Review: If I Fix You by Abigail Johnson
When sixteen-year-old Jill Whitaker’s mom walks out—with a sticky note as a goodbye—only Jill knows the real reason she’s gone. But how can she tell her father? Jill can hardly believe the truth herself.
Suddenly, the girl who likes to fix things—cars, relationships, romances, people—is all broken up. Used to be, her best friend, tall, blond and hot flirt Sean Addison, could make her smile in seconds. But not anymore. They don’t even talk.
With nothing making sense, Jill tries to pick up the pieces of her life. But when a new guy moves in next door, intense, seriously cute, but with scars—on the inside and out—that he thinks don’t show, Jill finds herself trying to make things better for Daniel. But over one long, hot Arizona summer, she realizes she can’t fix anyone’s life until she fixes her own. And she knows just where to start . . .
*Book Received in Exchange for Honest Opinion/Review*
I really liked the concept of this story, but the execution could have been better. There was just simply too much going on, there was drama between Jill and her mom, drama between Jill and Sean, drama between Jill and Daniel, drama between Jill and her dad and all these separate mini-plots seemed to get muddled. I felt like Abigail could have really focused on one life crushing change but instead there were multiple changes occurring and in the end none of the drama got the build up and climax it deserved.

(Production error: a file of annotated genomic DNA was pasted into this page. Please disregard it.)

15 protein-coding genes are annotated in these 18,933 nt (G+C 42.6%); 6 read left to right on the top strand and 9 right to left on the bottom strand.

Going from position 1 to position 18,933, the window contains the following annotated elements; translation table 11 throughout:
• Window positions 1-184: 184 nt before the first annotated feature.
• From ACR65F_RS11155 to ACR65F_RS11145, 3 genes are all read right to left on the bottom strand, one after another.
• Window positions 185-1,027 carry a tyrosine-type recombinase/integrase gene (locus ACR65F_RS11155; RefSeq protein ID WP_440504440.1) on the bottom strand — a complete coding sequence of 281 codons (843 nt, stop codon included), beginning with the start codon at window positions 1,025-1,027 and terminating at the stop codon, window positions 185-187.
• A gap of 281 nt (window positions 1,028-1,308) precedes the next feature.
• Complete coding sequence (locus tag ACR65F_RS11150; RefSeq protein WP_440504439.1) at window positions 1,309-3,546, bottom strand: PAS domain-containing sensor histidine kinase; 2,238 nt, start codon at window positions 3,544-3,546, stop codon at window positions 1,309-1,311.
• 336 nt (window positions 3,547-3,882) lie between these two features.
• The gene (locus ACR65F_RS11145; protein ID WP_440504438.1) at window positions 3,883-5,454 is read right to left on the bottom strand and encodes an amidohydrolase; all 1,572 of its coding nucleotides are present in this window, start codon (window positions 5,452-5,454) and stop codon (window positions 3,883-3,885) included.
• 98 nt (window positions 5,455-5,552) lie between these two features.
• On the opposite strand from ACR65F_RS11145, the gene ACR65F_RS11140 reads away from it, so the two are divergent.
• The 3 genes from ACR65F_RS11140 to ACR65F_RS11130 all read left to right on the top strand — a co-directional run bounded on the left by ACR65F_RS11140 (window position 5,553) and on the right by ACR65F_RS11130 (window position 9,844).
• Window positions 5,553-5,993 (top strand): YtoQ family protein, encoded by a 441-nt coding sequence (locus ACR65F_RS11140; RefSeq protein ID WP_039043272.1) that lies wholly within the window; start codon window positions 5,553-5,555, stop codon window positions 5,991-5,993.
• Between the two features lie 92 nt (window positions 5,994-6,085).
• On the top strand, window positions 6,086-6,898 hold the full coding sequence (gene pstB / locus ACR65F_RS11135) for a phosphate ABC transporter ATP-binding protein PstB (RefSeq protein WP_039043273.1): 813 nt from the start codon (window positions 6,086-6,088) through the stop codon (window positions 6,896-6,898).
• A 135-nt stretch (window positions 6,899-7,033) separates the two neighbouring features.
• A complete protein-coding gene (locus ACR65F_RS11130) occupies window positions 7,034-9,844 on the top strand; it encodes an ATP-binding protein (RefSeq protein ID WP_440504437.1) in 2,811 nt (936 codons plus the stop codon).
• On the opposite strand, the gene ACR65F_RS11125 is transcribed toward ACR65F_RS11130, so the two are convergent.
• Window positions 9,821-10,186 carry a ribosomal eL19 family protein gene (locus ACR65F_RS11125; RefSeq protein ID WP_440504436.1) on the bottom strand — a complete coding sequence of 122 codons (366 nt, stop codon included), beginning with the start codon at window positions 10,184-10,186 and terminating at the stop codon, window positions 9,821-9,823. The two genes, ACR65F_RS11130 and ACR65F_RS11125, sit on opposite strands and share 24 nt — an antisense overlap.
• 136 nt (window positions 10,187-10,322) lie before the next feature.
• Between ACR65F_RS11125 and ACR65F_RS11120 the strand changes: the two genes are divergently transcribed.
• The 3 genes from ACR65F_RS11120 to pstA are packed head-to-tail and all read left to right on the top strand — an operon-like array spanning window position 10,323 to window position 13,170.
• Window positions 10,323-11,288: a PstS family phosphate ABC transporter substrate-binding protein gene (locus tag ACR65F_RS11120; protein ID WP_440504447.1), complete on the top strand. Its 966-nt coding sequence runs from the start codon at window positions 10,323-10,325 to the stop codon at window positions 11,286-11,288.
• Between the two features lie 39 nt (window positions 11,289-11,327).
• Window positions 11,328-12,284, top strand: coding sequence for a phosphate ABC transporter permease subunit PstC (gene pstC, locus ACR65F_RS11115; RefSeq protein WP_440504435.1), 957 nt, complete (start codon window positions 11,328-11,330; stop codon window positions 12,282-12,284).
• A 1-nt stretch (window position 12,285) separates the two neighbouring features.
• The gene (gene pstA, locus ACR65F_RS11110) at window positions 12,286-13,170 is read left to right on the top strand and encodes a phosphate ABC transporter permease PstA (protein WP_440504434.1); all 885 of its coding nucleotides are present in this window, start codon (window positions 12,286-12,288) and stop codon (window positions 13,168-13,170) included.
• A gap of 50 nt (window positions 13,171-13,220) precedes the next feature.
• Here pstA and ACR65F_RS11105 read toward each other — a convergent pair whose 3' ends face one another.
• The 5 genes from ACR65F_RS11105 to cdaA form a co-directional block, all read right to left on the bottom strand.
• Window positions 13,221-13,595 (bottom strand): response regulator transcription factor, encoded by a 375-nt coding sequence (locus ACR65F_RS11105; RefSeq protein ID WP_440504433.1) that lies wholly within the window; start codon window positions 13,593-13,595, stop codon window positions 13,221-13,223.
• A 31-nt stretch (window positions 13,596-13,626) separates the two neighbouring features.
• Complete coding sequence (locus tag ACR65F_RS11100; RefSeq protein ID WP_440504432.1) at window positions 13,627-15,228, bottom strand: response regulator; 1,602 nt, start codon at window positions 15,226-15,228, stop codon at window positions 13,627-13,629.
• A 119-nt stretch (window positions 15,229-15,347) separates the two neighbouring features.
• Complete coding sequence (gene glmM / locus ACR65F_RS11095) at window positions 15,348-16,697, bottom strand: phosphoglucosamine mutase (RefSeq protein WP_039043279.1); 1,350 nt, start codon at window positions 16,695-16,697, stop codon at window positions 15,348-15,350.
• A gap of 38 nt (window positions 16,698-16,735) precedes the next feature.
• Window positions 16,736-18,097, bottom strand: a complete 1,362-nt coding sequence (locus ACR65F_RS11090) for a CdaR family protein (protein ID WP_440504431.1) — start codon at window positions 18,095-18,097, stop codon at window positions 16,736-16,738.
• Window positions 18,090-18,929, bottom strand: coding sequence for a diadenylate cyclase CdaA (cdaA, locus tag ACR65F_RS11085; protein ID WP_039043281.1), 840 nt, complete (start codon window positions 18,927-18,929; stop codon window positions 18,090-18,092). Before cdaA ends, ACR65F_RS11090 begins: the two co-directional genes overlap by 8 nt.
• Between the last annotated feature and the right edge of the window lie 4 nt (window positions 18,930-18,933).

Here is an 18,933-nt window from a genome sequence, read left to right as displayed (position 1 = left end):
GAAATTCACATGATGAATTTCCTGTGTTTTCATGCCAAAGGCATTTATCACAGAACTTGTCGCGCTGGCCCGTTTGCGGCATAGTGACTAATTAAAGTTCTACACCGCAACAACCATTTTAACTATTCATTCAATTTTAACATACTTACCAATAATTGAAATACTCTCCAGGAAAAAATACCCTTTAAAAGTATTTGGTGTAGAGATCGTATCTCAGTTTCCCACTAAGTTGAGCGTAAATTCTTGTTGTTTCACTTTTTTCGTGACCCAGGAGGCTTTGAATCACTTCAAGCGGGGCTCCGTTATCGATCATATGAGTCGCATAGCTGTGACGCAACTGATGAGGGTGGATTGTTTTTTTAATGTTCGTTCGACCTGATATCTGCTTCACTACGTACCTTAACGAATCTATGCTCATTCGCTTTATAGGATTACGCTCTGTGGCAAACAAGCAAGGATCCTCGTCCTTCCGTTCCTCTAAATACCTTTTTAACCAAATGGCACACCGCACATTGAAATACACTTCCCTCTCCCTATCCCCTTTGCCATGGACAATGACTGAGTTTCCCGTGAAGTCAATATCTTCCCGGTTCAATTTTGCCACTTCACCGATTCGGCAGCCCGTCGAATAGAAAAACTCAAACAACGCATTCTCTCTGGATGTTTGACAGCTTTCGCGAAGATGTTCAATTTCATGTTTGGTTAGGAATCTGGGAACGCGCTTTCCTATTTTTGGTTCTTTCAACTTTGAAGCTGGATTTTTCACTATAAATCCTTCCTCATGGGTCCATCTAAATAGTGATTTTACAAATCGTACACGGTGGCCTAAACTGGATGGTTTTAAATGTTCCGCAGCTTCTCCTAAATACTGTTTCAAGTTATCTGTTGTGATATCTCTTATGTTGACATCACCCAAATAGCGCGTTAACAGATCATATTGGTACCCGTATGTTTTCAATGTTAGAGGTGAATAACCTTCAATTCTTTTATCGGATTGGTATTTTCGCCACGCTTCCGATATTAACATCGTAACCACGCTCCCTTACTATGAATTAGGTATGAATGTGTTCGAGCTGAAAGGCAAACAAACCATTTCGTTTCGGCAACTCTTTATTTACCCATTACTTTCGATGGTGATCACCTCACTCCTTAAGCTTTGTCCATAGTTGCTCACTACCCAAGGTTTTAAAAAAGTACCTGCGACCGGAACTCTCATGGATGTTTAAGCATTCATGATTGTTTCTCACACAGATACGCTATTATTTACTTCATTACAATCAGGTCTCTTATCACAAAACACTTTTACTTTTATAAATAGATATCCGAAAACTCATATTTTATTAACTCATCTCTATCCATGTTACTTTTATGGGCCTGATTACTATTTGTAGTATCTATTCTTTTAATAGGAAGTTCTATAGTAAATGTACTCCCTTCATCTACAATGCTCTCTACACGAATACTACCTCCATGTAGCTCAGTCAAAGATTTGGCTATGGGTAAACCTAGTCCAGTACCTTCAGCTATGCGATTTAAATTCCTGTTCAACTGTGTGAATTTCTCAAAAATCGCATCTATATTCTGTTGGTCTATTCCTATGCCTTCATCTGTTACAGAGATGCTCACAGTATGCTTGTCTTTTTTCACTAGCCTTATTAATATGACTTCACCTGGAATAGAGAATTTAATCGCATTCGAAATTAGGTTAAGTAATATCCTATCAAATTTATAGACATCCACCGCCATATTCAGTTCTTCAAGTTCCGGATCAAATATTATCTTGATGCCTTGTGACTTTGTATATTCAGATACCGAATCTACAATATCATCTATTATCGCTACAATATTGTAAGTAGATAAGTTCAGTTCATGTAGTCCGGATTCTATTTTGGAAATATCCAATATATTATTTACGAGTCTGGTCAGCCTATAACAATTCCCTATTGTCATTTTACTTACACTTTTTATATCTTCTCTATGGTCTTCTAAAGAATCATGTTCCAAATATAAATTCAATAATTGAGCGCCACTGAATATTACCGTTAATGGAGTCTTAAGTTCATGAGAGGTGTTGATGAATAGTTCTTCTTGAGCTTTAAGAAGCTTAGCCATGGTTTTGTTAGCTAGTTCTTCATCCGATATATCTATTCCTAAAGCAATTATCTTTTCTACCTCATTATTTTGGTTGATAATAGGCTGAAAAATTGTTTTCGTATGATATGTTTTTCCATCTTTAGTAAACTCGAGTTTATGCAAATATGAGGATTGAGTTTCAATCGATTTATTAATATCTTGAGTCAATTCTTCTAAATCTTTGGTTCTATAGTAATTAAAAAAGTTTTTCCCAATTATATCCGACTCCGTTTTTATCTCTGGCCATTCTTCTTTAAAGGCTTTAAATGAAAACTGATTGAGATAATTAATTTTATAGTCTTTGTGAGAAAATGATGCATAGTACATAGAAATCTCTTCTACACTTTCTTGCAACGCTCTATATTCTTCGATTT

The characters are well developed and personable. Jill’s mom is an awful person who deserves to rot in the deepest depths of hell. I mean, her mother is seriously messed up and in turn messes Jill up. Jill’s dad is a rock and funny, protective parent. I wish that all teenagers can have the type of relationship Jill has with her dad, dependable, stable, and always a solid rock in your/her life. Jill’s friends are truly great, they are kind, self-less, and witty as hell.
I wanted to love this story, but it was just okay. For me, there was just too much going on and I would have preferred a better focal point to the plot line. In the end though, Jill does fix her life so I can’t be too terribly disappointed with a happily ever after.
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